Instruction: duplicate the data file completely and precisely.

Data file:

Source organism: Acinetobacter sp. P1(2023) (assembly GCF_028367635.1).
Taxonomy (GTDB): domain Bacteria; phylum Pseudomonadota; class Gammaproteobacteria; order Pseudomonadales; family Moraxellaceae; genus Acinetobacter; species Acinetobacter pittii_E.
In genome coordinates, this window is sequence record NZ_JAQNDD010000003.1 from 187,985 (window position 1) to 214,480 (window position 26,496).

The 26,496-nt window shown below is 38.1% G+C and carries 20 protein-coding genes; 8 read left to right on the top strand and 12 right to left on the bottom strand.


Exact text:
Source organism: Acinetobacter sp. P1(2023) (assembly GCF_028367635.1).
Taxonomy (GTDB): domain Bacteria; phylum Pseudomonadota; class Gammaproteobacteria; order Pseudomonadales; family Moraxellaceae; genus Acinetobacter; species Acinetobacter pittii_E.
In genome coordinates, this window is sequence record NZ_JAQNDD010000003.1 from 187,985 (window position 1) to 214,480 (window position 26,496).

The 26,496-nt window shown below is 38.1% G+C and carries 20 protein-coding genes; 8 read left to right on the top strand and 12 right to left on the bottom strand.